No, this post isn’t about making literal noises. It’s about finding ways that your body can express noises in the music.
Most of us learned to start hitting accents with our feet. What champion dancers do well is figuring out how to use all of their bodies in order to hit accents—and then choosing the proper body part for a specific noise.
Some body parts are suited to fast movements, like feet and shoulders. Other parts, like the arms, require longer times to complete the movement. Some parts, like the ribcage, can do a single fast hit but can’t do a series of quick movements. And some parts are great for longer, sustained motions (think hip circles).
Your job is to find the right parts for the right noises.
The Drill: Put on a song that has lots of accents. Almost anything by Michael Jackson will work great because his vocal style has lots of independent noises, but you can also pick songs like Down the Road, Thrift Shop (beware of explicit lyrics), or Down with the Trumpets. Try moving your body to the song’s accents, while you focus on feeling what kinds of body movements fit with what sorts of noises (or combinations of noises).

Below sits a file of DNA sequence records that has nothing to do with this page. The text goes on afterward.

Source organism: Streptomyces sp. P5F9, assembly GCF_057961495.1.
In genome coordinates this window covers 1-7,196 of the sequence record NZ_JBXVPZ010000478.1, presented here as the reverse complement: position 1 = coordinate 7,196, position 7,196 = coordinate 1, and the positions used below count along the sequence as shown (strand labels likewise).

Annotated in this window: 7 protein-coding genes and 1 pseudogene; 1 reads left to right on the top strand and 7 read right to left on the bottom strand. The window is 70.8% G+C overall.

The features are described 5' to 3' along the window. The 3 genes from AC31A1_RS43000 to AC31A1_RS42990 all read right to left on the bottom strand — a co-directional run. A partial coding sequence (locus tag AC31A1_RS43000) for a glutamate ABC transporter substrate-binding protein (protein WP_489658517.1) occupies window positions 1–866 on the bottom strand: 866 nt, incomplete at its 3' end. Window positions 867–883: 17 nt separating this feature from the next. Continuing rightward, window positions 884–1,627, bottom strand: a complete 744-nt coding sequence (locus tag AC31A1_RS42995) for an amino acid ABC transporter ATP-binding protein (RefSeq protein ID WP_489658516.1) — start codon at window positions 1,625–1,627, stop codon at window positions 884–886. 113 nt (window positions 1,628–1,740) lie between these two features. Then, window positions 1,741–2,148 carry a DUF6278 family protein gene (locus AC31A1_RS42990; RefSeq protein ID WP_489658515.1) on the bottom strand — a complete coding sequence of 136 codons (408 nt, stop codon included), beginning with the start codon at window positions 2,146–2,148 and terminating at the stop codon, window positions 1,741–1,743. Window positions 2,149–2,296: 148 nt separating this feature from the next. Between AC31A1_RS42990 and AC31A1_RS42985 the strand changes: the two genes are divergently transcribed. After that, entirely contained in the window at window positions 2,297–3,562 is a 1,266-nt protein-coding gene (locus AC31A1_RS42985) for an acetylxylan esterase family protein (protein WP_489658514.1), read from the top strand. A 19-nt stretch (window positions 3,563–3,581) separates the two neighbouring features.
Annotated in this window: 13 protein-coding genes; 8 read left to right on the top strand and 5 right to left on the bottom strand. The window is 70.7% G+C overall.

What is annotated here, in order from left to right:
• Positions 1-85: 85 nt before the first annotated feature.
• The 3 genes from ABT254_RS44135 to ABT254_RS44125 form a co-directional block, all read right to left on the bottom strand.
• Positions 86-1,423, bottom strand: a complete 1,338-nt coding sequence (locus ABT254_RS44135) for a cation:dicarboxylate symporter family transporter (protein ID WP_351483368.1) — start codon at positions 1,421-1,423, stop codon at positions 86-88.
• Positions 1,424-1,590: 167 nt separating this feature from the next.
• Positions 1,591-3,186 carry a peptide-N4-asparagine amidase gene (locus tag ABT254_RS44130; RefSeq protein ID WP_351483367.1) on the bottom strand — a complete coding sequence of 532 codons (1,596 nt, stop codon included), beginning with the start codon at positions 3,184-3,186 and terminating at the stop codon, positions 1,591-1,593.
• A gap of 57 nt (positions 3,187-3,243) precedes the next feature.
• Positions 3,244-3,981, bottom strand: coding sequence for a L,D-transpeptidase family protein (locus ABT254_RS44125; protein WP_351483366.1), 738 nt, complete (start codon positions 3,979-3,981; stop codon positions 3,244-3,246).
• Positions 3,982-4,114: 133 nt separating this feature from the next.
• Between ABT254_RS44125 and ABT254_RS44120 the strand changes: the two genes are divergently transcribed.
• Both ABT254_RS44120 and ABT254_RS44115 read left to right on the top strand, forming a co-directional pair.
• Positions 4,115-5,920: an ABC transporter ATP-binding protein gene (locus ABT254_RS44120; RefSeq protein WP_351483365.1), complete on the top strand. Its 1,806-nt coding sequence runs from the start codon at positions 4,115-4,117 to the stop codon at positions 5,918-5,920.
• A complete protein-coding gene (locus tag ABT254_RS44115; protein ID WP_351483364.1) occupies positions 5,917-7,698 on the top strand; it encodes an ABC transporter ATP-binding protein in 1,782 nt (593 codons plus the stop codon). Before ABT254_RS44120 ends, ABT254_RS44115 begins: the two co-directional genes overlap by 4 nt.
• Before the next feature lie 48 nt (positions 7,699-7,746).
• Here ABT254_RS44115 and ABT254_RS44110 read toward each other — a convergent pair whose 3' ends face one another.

As you get more comfortable with how your body can move and isolate, you’ll find new ways to express the noises in the song.
Bonus Variations: Once you’ve found body parts that can hit the noises appropriately, you can start listening for even more nuanced elements. Is the noise rising or falling, and can your body mimic that? Is the noise smooth or jagged? Is it one noise, or a series of noises in a row? Does the noise stop sharply or fade? All of these elements are available for you to use in your own musical interpretation, so see what you can find![mediacredit inline=”FALSE”]